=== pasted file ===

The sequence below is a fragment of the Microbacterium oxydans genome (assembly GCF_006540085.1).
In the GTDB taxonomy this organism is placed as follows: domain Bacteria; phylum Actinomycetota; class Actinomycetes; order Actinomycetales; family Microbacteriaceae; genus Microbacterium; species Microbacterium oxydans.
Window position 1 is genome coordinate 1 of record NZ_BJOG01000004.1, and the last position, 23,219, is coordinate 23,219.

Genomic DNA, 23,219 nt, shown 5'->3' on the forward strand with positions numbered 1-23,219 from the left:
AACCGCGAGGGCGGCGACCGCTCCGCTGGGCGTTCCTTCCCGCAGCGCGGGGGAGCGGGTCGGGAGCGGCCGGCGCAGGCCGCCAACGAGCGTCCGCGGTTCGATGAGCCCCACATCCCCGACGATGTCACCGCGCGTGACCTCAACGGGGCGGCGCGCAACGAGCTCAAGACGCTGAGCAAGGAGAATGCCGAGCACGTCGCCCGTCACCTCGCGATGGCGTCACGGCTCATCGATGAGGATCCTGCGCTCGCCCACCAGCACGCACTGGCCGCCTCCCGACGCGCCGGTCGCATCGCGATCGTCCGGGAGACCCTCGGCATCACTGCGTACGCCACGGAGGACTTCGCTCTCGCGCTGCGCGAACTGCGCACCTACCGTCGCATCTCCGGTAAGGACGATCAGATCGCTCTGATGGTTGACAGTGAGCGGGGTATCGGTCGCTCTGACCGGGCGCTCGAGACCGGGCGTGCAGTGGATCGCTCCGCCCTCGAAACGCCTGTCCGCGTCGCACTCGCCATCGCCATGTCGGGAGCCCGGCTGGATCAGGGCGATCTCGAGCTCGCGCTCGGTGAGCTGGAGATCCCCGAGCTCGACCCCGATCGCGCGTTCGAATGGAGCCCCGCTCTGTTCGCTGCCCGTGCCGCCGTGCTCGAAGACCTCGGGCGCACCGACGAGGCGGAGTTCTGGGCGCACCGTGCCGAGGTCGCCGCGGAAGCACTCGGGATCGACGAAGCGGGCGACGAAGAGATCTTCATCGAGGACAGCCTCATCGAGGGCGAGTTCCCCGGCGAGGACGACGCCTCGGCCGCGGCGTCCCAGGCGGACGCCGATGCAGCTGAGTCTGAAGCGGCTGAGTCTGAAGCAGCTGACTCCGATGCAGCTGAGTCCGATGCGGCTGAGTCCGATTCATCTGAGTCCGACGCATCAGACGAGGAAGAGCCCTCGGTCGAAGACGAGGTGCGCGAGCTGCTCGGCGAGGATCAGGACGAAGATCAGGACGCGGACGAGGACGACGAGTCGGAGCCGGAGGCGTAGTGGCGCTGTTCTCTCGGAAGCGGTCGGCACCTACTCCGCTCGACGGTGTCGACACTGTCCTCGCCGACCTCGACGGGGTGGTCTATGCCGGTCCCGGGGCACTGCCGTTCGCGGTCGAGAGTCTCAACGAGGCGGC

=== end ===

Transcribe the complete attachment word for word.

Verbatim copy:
The sequence below is a fragment of the Microbacterium oxydans genome (assembly GCF_006540085.1).
In the GTDB taxonomy this organism is placed as follows: domain Bacteria; phylum Actinomycetota; class Actinomycetes; order Actinomycetales; family Microbacteriaceae; genus Microbacterium; species Microbacterium oxydans.
Window position 1 is genome coordinate 1 of record NZ_BJOG01000004.1, and the last position, 23,219, is coordinate 23,219.

Genomic DNA, 23,219 nt, shown 5'->3' on the forward strand with positions numbered 1-23,219 from the left:
AACCGCGAGGGCGGCGACCGCTCCGCTGGGCGTTCCTTCCCGCAGCGCGGGGGAGCGGGTCGGGAGCGGCCGGCGCAGGCCGCCAACGAGCGTCCGCGGTTCGATGAGCCCCACATCCCCGACGATGTCACCGCGCGTGACCTCAACGGGGCGGCGCGCAACGAGCTCAAGACGCTGAGCAAGGAGAATGCCGAGCACGTCGCCCGTCACCTCGCGATGGCGTCACGGCTCATCGATGAGGATCCTGCGCTCGCCCACCAGCACGCACTGGCCGCCTCCCGACGCGCCGGTCGCATCGCGATCGTCCGGGAGACCCTCGGCATCACTGCGTACGCCACGGAGGACTTCGCTCTCGCGCTGCGCGAACTGCGCACCTACCGTCGCATCTCCGGTAAGGACGATCAGATCGCTCTGATGGTTGACAGTGAGCGGGGTATCGGTCGCTCTGACCGGGCGCTCGAGACCGGGCGTGCAGTGGATCGCTCCGCCCTCGAAACGCCTGTCCGCGTCGCACTCGCCATCGCCATGTCGGGAGCCCGGCTGGATCAGGGCGATCTCGAGCTCGCGCTCGGTGAGCTGGAGATCCCCGAGCTCGACCCCGATCGCGCGTTCGAATGGAGCCCCGCTCTGTTCGCTGCCCGTGCCGCCGTGCTCGAAGACCTCGGGCGCACCGACGAGGCGGAGTTCTGGGCGCACCGTGCCGAGGTCGCCGCGGAAGCACTCGGGATCGACGAAGCGGGCGACGAAGAGATCTTCATCGAGGACAGCCTCATCGAGGGCGAGTTCCCCGGCGAGGACGACGCCTCGGCCGCGGCGTCCCAGGCGGACGCCGATGCAGCTGAGTCTGAAGCGGCTGAGTCTGAAGCAGCTGACTCCGATGCAGCTGAGTCCGATGCGGCTGAGTCCGATTCATCTGAGTCCGACGCATCAGACGAGGAAGAGCCCTCGGTCGAAGACGAGGTGCGCGAGCTGCTCGGCGAGGATCAGGACGAAGATCAGGACGCGGACGAGGACGACGAGTCGGAGCCGGAGGCGTAGTGGCGCTGTTCTCTCGGAAGCGGTCGGCACCTACTCCGCTCGACGGTGTCGACACTGTCCTCGCCGACCTCGACGGGGTGGTCTATGCCGGTCCCGGGGCACTGCCGTTCGCGGTCGAGAGTCTCAACGAGGCGGC